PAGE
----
NEWTOWN SQUARE–When you look at one of Carol Schaeffer’s paintings, you’ll feel like you’ve stepped back into time, specifically back to the late 19th or early 20th centuries.
The Newtown Square artist has spent years of her life capturing on canvas the historical and charming scenes from around her town. Common themes of her pieces include trolley cars from the beginnings of the local railroad, longstanding bridges, and old homes full of character.
“What I do in one of my paintings, is put things together that are historically correct. I take different objects that I see in different old photographs, and paint them into one piece. I try to change the perspective a little,” said Schaeffer.
Schaeffer said she essentially views a building or scene for what it is today, studies the history and photos of it, and interprets it in her own way.
Her unique interpretation and style has earned her a recent award coveted by the Delaware County Heritage Commission. Schaeffer was given a preservation award during the May 3rd meeting of the Delaware County Council. She received the award for her book Scenes Around Newtown Square: From the Not-So-Distant Past, a compilation of paintings she has created.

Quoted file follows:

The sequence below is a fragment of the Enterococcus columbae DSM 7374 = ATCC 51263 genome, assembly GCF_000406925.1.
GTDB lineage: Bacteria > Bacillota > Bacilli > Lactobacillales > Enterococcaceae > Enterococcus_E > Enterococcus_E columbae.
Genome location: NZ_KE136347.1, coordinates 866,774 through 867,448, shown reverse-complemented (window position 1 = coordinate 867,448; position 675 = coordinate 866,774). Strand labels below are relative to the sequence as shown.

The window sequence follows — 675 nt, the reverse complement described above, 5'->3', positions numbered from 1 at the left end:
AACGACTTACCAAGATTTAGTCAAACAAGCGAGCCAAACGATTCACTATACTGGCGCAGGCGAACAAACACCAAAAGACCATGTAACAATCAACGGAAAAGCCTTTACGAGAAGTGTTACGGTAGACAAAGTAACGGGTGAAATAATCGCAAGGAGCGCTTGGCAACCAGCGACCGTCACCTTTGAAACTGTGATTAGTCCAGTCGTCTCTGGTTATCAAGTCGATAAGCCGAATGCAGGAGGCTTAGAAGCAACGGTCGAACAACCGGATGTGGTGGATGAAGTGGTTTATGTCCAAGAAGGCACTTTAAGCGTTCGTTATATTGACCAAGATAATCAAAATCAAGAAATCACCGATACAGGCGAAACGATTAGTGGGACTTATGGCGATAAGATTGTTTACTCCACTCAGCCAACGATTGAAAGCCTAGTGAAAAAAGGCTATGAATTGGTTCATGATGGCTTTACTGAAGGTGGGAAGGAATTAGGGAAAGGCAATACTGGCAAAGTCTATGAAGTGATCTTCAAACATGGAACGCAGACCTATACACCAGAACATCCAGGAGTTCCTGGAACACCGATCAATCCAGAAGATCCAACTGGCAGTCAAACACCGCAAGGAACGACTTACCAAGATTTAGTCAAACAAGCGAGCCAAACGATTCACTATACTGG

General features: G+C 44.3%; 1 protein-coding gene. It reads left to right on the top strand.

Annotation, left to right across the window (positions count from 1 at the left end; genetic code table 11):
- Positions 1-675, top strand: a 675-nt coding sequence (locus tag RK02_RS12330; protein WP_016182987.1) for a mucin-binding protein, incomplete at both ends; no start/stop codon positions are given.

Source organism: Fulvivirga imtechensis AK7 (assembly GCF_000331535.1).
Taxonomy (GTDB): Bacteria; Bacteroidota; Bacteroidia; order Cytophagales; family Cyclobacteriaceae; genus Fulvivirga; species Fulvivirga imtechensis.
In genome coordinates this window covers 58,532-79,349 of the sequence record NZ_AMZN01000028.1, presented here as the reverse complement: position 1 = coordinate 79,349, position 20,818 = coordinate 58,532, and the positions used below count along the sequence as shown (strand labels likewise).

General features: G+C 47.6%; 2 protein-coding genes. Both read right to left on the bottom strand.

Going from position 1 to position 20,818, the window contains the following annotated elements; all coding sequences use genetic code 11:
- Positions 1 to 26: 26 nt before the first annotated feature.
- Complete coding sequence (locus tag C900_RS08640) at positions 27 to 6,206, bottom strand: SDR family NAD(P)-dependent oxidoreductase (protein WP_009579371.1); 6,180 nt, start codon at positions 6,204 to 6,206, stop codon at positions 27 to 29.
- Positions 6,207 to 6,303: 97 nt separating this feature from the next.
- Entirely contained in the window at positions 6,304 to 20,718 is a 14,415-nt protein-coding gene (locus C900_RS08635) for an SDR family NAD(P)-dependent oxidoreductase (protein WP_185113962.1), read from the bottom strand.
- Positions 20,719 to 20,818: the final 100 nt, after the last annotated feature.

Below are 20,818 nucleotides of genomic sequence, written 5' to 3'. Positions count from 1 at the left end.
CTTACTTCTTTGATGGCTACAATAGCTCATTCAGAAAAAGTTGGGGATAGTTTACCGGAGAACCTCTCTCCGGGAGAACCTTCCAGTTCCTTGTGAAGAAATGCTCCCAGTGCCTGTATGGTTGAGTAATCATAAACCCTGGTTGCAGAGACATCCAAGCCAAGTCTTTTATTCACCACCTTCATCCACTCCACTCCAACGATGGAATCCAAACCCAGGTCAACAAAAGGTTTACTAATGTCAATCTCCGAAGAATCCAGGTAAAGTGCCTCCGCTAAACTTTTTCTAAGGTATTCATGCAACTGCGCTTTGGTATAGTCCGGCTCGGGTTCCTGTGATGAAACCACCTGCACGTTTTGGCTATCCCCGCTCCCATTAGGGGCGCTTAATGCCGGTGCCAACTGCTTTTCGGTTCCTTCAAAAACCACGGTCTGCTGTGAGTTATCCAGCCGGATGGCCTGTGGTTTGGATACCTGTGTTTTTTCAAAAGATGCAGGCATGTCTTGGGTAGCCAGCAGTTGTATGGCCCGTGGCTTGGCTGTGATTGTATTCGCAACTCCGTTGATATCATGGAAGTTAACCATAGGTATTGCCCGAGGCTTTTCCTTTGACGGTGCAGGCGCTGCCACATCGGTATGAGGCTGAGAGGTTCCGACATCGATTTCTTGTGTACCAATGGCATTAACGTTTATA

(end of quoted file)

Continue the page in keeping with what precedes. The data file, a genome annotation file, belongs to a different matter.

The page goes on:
“I’m proud to have been recognized. My husband says I have many more I should’ve put in there,” Schaeffer shared.
While Schaeffer chuckles modestly about her husband Ralph's comments, her interest in painting is largely due to the path the couple chose decades ago.
“I found that marrying an architect was easier than becoming one,” Schaeffer laughed.
The artist, who took to painting as a young girl and continued through Olney High School in Philadelphia, later attended Drexel University trying to earn an architecture degree. It would’ve taken her 10 years of night school. She soon got married and had three children.
“We lived in Upper Darby. Before the kids started school, we wanted to find a permanent place to settle, so we moved to our house in Newtown Square. I stopped painting once we started with the Cub Scouts, Little League, Girl Scouts,” she remembered. “I worked at a hardware store in Ardmore.”
Schaeffer said once she retired, she started painting again, joined the , and really began to appreciate the old architecture nestled throughout Newtown Square, which includes her own home.
“It’s an old house on about three acres of land. It was built back in 1896 and it inspired me,” she said.
Schaeffer translated that inspiration into a success story, and said she certainly has her favorite landscapes which she has painted many, many times.
“The first one I did that I liked was the Bartram Bridge. I’ve painted it many times,” Schaeffer says. “Also, I like the one of West Chester Pike and Boot Road with the trolley car. Ralph’s architectural influence has made me interested in painting buildings and because of that, I think I know perspective pretty well.”